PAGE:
• The decision to keep the Principal on administrative leave in 2013 while the Chair began investigating the separate Enrolment Issues, was unreasonable.
  • The inclusion of the Additional Allegations against the Principal without any further detail within a comprehensive report was unreasonable. It tainted the disciplinary process and was ‘hanging over’ the Principal throughout the process.
  • The investigation of the Enrolment Issues was seriously deficient. The Board had failed to interview previous members of the Board who had been aware of the issues and had been actively involved in the enrolment and reporting of students.
  • There had been a failure to adequately consider the evidence offered by the Principal which had shown there was confusion at the time concerning the reporting of enrolment figures and he had followed the common practice with the consent of the previous Board.
  • The Board could not seek to introduce a zero-tolerance policy on the Enrolment Issues without any warning. This was “manifestly unfair and unreasonable”. 
  • The Board’s “grossly unreasonable delay” in dealing with matters meant the Principal was on administrative leave followed by suspension, for almost 4 years.  This delay was “not only oppressive and prejudicial” to the Principal but caused enormous damage to his professional reputation, his standing in his community and his ability to defend himself before the Board and the Disciplinary Appeal Panel.

The Court held that the principles and procedures set out in the Circular had not been followed by the Board in their investigation and subsequent dismissal of the Principal:

“They exaggerated the charges, they suspended him without reasons, they ignored all the evidence he presented, they suppressed evidence and they never gave him a fair hearing.”

The High Court held that there was “overwhelming evidence” before the Labour Court to justify its decision that no reasonable Board of Management could have come to the decision to dismiss the Principal.  In rejecting the Board’s appeal, the High Court was satisfied that the decision of the Board was not only “manifestly unreasonable” but also indefensible and entirely disproportionate.


The Labour Court had previously ordered the re-engagement of the Principal from 1 September 2017.

The High Court went further and ordered reinstatement from 30 January 2013, this being the date on which the Court believed that his administrative leave should have ended.  The extension of administrative leave and subsequent suspension were “manifestly unreasonable, a breach of his natural and constitutional rights and a breach of [the Circular].”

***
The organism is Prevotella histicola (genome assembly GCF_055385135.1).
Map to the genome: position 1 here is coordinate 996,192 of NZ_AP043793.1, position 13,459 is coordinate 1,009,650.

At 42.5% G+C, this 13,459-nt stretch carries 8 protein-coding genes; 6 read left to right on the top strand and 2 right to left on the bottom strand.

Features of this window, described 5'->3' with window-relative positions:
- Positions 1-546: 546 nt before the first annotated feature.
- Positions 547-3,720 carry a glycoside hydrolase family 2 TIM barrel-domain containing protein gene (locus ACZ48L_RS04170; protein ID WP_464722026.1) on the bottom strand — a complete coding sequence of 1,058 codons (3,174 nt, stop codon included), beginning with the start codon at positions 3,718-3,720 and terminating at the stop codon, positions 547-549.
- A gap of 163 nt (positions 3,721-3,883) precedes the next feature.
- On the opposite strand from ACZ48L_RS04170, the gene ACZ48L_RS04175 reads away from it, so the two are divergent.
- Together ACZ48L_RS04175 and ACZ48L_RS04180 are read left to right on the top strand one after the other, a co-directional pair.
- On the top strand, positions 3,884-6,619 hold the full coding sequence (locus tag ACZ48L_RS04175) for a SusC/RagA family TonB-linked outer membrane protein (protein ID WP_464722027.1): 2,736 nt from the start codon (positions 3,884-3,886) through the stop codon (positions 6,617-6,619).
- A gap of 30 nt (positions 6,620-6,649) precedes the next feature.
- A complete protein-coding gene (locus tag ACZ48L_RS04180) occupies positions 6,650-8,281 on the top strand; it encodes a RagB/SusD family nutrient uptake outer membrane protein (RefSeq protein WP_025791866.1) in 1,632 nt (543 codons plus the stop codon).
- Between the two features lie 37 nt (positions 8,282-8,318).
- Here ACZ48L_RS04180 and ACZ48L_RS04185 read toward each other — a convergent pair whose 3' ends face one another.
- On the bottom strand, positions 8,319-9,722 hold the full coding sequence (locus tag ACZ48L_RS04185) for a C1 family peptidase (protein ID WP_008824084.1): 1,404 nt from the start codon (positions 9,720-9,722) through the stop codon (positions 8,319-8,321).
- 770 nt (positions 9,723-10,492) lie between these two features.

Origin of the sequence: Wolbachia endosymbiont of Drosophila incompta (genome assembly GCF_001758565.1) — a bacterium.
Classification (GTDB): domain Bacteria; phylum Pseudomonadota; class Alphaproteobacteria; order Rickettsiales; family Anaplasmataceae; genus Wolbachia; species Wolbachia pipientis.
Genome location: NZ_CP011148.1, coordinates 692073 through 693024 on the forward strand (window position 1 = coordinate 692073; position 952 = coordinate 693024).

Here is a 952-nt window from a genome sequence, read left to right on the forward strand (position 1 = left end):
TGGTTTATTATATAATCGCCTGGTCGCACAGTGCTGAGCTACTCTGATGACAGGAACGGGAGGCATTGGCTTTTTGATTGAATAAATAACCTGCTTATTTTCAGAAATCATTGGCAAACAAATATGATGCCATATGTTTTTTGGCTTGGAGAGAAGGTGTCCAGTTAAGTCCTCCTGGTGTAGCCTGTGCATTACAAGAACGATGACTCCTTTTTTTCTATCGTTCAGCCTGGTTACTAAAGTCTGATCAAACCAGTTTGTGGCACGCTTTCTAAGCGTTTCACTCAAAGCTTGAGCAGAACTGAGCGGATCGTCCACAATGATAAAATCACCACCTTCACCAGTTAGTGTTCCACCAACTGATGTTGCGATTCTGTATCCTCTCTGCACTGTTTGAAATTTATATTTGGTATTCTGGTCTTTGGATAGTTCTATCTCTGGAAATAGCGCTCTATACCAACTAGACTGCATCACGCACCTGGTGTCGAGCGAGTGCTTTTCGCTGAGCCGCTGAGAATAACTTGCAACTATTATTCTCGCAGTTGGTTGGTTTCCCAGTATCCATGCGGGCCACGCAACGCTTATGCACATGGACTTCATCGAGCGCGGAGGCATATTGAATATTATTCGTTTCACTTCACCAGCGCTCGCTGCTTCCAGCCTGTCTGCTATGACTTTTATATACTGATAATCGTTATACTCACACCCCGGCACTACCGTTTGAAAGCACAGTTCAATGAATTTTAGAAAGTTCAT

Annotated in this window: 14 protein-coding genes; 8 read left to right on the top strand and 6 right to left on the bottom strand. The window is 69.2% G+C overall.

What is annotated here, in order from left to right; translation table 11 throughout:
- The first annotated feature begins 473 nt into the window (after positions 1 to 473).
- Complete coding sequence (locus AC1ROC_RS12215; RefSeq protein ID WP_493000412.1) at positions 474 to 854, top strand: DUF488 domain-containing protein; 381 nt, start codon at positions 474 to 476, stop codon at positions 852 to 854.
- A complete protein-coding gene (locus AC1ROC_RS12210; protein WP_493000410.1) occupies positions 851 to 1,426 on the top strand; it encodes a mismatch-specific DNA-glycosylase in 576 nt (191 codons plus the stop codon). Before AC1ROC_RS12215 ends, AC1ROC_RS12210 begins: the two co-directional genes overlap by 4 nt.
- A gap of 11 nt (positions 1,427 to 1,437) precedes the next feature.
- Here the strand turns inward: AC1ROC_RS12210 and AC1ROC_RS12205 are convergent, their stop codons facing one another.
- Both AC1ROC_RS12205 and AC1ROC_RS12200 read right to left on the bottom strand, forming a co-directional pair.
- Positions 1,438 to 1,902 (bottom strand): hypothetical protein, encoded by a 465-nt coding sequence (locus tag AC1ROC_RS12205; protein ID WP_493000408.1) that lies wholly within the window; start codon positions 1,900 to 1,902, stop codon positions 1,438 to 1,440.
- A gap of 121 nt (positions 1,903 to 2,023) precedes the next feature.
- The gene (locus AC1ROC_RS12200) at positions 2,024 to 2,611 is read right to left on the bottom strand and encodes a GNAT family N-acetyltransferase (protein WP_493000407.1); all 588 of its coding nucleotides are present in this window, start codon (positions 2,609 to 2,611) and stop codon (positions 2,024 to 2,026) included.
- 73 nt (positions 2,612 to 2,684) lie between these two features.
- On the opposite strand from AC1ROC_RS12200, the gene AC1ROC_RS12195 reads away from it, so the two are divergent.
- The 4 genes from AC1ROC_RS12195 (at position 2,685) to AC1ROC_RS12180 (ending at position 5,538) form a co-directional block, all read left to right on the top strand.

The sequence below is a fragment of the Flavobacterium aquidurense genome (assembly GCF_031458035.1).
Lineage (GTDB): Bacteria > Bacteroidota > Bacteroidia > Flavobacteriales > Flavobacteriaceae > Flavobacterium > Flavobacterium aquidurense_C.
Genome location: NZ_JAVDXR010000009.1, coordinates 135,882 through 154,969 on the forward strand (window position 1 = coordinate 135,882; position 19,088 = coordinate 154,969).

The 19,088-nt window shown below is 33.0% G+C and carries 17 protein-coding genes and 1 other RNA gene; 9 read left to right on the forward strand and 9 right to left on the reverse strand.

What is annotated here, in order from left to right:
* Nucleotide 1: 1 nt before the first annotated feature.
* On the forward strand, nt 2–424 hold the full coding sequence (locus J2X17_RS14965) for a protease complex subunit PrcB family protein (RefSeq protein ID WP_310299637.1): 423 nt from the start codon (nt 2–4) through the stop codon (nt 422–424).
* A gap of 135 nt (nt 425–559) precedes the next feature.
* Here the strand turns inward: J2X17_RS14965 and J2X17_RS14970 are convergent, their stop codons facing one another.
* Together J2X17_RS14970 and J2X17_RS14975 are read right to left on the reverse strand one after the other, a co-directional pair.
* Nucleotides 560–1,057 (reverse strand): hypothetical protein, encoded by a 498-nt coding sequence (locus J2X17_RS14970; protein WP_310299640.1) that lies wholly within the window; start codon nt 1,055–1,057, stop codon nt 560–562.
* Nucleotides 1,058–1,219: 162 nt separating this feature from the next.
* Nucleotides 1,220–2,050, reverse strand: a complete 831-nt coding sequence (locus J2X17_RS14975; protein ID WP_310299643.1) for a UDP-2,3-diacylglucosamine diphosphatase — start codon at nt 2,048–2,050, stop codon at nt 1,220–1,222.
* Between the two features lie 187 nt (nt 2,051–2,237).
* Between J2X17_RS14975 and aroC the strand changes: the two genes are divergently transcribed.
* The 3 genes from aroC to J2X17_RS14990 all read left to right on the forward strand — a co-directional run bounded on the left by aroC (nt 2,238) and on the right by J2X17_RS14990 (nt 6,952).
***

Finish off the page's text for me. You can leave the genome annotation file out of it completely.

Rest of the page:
Reinstatement, unlike re-engagement, involves full preservation of the employee’s employment rights, including back-pay of salary and pension entitlements, along with continuity of service.

The High Court was clear that the Principal was entitled to have his name cleared, his reputation restored and to “walk back through the front gates of the school with his head held high” to resume his former position.

Delay – Potential Breach of the ECHR

Mr Justice Cregan was also critical of the delays within the appeals system.  It had taken the parties six years to bring appeals in the WRC and the Labour Court. He questioned the efficacy of the Labour Court’s current process of scheduling intermittent hearings over a number of months, remarking that it would be more appropriate to schedule hearings over consecutive days.

While noting that it is a matter for the Labour Court to organise its own procedures, the Court warned that if it did not change this procedure, it ran a real risk of exposing the State to claims for damages for breach of Article 6 (the right to a fair and expeditious trial) of the European Convention on Human Rights (the “ECHR”).

It will be interesting to see if these comments will lead to a review and change of the Labour Court’s processes in due course.


The facts of this case are extraordinary, as is the level of criticism directed at the Chair and the Board in the judgment of Mr Justice Cregan. The case is a clear warning to employers of the high risks they can face under the UD Acts if those involved in the disciplinary process are determined at all costs to exit an employee from the business. An order of reinstatement not only has significant financial implications but can often give rise to considerable practical difficulties within an organisation. 

This decision is under appeal to the Supreme Court.

The authors would like to thank Jack Lawlor, Trainee, for his assistance with this briefing.

[1] An Bord Banistíochta, Gaelscoil Moshíológ v the Labour Court [2023] IEHC 484 (here)